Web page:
The fourth and final selection is the backsplash tile. You come to the right place for this. We are backsplash specialists that specialize in creative designs for your backsplash. So leave the designing up to us! This can be the hardest part of the kitchen process. The backsplash will make or break a kitchen. The kitchen is the most commonly used room in the house. We are constantly in it and we even entertain our guests there. Since the backsplash is at eye level it is always being looked at, so make sure we are looking at something that wows our eyes. Not only is it important to choose the right colors but also the right design. You can choose the right colors but it will look blah if the design is not designed properly. When considering the colors to use in your backsplash you want to first work off mainly the colors that are in your counter top and than also the cabinet and floor colors. You must bring a sample of the counter top in order to consider even looking at possibilities for your backsplash. We will not be able to give you our professional opinions without that sample. If your cabinets and floor are dark tones consider a complimentary light tone tile for the field. Incorporate dark tone accents to pick up the dark tones in the cabinet and counter top. If your cabinets and floor are done in lighter tones consider a contrasting deep, bright, or blend colors. These tones will create a focal point within the lighter based colors. Always look to include accent pieces such as decos, borders and murals in your backsplash. Behind the stove there is always a larger space than the rest of the backsplash. You have to fill that space with either a mural or some kind of geometric design to create the focal point in the backsplash. Detail in the design will help make the backsplash a focal point of the whole kitchen. That detail will also cost you more money but remember this is a wall that you will be looking at until you are no longer living in that house. So make sure that you are satisfied with the design and knowledgeable to the fact that the backsplash will most likely cost you more than your floor.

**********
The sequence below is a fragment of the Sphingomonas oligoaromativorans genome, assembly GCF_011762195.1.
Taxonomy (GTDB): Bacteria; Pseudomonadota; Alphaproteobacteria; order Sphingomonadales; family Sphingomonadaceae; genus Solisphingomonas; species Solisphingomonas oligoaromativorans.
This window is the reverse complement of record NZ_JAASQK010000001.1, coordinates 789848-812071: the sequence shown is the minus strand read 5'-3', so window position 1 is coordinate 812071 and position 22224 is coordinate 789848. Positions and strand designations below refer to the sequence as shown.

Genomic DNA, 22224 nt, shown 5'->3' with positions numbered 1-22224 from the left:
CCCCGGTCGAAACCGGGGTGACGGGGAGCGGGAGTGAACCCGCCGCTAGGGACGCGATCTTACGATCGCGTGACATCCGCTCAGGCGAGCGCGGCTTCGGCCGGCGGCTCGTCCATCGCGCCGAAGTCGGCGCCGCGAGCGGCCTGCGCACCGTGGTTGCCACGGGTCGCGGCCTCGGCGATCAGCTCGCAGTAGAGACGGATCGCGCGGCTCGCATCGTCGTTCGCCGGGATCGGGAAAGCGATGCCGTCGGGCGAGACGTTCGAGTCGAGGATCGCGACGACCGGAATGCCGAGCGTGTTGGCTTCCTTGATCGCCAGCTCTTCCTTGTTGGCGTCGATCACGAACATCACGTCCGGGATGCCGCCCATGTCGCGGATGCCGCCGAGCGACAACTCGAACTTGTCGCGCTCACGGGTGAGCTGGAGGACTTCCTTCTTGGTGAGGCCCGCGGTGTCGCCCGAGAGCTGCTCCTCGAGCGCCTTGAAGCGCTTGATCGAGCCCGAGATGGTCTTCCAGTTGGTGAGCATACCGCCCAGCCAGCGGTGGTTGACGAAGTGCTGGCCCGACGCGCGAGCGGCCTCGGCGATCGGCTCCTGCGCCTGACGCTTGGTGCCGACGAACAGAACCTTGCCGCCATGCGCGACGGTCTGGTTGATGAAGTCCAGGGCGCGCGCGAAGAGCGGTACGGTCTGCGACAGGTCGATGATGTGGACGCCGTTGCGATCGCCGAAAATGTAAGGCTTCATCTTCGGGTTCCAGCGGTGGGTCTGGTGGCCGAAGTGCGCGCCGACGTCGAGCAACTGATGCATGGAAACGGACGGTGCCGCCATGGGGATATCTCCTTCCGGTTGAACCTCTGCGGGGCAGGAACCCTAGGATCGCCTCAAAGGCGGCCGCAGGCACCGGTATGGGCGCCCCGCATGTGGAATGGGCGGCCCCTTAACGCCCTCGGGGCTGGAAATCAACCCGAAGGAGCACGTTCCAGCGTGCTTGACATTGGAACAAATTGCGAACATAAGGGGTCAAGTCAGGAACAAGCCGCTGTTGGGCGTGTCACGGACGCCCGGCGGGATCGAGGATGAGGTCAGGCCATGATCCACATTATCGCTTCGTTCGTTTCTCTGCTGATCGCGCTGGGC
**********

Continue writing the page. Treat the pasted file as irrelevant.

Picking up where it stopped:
Q: Should the kitchen backsplash tile match the kitchen floor tile?